While severe cases of Covid in young children are relatively rare, public health experts and officials worry that the lethargic pace will leave the nation’s youngest children at unnecessary risk as another potential fall or winter Covid-19 infection wave approaches.
“We know that children can have serious outcomes of disease, hospitalization and sadly, hundreds of kids have died from Covid,” Sarah Meyer, the chief medical officer of the CDC’s Immunization Services Division, told POLITICO. “Our message really is that no child should die of Covid. This is a vaccine-preventable disease now.”
As with older groups, the announcement that children between 6 months and 5 years of age were eligible for the vaccine was followed by a burst of demand from those most eager to get it right away. But this time, that initial bump was far smaller and began to plateau early on.
“It peaked relatively early in their eligibility, and it’s probably going to creep along that way,” Kaiser Family Foundation Senior Vice President and Director of Global Health & HIV Policy Jen Kates told POLITICO. “So this group is going to be a much longer-term challenge in terms of getting them vaccinated.”
In some ways, this slower launch was by design. Unlike previous vaccination drives, the federal government’s strategy focused more narrowly on getting most doses into the hands of pediatricians and family doctors. Officials hope that encouraging parents to have conversations with medical providers they already trust will build confidence over time, convincing more parents to get their kids vaccinated.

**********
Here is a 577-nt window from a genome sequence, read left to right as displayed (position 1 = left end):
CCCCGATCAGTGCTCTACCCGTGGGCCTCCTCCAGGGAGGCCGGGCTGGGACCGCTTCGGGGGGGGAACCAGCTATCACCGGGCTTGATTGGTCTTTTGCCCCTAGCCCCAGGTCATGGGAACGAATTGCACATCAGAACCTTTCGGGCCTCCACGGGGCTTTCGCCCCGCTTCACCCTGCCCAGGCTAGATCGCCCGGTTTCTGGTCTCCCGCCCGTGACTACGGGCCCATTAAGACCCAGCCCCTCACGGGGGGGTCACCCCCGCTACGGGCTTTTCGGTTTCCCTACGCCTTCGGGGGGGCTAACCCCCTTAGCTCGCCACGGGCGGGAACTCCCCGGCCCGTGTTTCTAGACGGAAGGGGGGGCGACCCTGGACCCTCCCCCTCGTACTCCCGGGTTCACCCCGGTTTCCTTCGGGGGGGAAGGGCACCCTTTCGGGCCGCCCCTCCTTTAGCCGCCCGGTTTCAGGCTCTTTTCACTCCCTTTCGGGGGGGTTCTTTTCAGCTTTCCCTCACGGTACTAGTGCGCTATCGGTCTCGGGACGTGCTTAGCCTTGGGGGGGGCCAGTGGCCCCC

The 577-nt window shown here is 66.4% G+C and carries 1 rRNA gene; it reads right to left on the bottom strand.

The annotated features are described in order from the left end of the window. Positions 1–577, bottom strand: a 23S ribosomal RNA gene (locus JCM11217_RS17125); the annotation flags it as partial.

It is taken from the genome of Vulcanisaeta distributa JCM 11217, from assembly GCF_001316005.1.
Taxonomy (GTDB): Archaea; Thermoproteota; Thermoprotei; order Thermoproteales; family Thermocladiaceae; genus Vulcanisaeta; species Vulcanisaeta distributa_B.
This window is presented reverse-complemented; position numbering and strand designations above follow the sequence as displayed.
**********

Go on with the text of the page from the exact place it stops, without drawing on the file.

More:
Most states prohibit pharmacists from vaccinating children under age 3, and state and federal mass vaccination sites that bolstered earlier waves have largely shut down. Most kids in this group are also too young to attend school, another potential source of outreach.
“We did expect to see this type of trend; our vaccination program for this age group is different than the ones we’ve run before,” said Meyer. “We know that parents want their youngest kids to be vaccinated by their health care providers, in their medical home, so these are the providers that they know and trust and are familiar with in these settings.”
According to surveys, parents generally agree that their child’s pediatrician or provider is their most trusted source of information about the Covid-19 vaccine.
“We know that many of our parents look at the internet and social media and their friends, but when they really want that trusted information, they come to their family physician or pediatrician,” Ada Stewart, a family physician in South Carolina who is also board chair of the American Academy of Family Physicians, told POLITICO.
In some ways, experts said, this more deliberate approach is part of the transition to treating Covid-19 like a common endemic disease among many others that children are routinely vaccinated against.
“It’s not just Covid that our children are behind on because they were not coming into the offices. So now is our opportunity to play catch-up,” said Stewart.
But the effort also comes at a particularly difficult time for physician offices, which are struggling with widespread staff shortages and disrupted finances in the pandemic’s wake.
Many pediatricians who stocked the vaccine for older children have decided not to order doses formulated for the youngest group, due to the vaccine’s difficult storage requirements, minimum order sizes and expected low demand from parents. That’s made things more difficult even for the minority of parents eager to get their toddlers vaccinated as soon as possible.